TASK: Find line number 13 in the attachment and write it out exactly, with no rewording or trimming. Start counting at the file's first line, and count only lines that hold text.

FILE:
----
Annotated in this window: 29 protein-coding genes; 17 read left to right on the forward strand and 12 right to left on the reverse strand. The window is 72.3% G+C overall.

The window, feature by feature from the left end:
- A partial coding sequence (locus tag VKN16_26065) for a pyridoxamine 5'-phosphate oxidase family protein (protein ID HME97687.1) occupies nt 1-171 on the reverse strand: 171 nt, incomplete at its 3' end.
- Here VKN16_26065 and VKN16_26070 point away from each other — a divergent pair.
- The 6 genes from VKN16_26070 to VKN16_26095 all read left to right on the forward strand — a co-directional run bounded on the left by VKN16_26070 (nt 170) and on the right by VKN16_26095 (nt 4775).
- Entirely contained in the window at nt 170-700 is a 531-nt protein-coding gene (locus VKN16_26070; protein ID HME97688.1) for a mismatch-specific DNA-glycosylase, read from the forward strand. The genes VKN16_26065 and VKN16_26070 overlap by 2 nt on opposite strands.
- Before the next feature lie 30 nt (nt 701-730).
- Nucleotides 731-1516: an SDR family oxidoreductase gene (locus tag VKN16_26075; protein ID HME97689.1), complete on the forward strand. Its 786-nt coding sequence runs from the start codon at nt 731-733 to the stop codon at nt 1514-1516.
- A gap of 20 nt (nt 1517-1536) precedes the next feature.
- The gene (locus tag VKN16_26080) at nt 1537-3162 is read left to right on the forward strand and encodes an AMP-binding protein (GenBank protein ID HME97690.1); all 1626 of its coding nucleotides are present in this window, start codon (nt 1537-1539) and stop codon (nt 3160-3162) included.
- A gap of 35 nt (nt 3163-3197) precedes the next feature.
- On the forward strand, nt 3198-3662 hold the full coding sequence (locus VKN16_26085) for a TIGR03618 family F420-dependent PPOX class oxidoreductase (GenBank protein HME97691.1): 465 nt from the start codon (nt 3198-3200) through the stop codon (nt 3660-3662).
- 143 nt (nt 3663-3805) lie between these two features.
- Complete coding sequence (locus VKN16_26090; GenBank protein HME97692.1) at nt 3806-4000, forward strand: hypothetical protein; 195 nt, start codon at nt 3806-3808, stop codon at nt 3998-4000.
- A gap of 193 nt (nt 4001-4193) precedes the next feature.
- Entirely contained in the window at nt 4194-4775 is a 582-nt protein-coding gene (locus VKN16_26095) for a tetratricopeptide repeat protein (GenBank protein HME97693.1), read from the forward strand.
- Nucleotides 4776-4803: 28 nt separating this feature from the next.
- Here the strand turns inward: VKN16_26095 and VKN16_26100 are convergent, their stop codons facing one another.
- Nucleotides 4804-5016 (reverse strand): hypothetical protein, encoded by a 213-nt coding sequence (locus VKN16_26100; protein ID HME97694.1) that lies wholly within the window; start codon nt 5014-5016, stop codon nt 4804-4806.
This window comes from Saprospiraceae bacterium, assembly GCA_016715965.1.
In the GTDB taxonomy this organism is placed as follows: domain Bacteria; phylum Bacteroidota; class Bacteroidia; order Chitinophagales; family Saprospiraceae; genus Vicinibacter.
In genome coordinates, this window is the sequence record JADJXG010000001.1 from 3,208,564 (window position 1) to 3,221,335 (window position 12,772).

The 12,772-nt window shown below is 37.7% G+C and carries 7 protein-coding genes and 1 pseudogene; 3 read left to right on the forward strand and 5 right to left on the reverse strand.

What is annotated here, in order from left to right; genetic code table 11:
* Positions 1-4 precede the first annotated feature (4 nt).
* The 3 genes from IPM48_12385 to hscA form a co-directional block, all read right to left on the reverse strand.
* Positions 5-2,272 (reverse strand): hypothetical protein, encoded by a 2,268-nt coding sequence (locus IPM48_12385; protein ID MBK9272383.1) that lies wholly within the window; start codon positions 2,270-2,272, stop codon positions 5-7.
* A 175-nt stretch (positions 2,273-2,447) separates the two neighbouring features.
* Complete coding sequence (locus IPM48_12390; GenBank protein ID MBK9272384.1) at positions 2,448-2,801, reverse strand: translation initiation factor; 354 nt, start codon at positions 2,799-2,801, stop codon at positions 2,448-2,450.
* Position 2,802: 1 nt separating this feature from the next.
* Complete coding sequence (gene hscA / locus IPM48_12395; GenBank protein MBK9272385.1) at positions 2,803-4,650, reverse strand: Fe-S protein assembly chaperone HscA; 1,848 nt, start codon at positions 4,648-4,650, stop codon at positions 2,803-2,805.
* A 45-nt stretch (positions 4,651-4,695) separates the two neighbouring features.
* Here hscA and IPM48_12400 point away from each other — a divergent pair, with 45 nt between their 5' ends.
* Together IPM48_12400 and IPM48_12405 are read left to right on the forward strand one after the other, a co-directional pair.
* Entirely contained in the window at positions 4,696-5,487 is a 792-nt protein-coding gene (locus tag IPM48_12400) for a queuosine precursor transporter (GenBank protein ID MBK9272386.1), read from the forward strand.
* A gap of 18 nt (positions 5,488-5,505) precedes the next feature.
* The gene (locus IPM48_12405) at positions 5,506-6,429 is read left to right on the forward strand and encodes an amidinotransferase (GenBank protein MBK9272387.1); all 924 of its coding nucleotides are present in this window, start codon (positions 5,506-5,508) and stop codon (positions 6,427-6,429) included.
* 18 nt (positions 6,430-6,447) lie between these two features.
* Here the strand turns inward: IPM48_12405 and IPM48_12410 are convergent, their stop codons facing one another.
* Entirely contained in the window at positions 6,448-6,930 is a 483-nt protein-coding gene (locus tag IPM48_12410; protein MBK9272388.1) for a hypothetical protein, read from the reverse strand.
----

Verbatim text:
- 143 nt (nt 3663-3805) lie between these two features.